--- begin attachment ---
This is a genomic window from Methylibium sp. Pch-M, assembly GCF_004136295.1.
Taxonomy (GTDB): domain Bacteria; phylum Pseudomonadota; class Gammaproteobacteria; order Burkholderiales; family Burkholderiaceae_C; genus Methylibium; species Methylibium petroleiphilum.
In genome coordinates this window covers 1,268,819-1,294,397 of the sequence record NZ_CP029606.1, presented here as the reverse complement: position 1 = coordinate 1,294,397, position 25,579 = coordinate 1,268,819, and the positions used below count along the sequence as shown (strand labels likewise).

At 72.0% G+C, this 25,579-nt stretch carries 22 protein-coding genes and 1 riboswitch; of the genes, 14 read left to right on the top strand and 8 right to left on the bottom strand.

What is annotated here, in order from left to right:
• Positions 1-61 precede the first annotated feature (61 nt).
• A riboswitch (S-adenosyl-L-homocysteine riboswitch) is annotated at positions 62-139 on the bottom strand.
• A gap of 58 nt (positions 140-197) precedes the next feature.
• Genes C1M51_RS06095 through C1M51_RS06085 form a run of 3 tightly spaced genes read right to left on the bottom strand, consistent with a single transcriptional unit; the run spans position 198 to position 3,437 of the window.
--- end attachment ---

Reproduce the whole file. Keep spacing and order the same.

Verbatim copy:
This is a genomic window from Methylibium sp. Pch-M, assembly GCF_004136295.1.
Taxonomy (GTDB): domain Bacteria; phylum Pseudomonadota; class Gammaproteobacteria; order Burkholderiales; family Burkholderiaceae_C; genus Methylibium; species Methylibium petroleiphilum.
In genome coordinates this window covers 1,268,819-1,294,397 of the sequence record NZ_CP029606.1, presented here as the reverse complement: position 1 = coordinate 1,294,397, position 25,579 = coordinate 1,268,819, and the positions used below count along the sequence as shown (strand labels likewise).

At 72.0% G+C, this 25,579-nt stretch carries 22 protein-coding genes and 1 riboswitch; of the genes, 14 read left to right on the top strand and 8 right to left on the bottom strand.

What is annotated here, in order from left to right:
• Positions 1-61 precede the first annotated feature (61 nt).
• A riboswitch (S-adenosyl-L-homocysteine riboswitch) is annotated at positions 62-139 on the bottom strand.
• A gap of 58 nt (positions 140-197) precedes the next feature.
• Genes C1M51_RS06095 through C1M51_RS06085 form a run of 3 tightly spaced genes read right to left on the bottom strand, consistent with a single transcriptional unit; the run spans position 198 to position 3,437 of the window.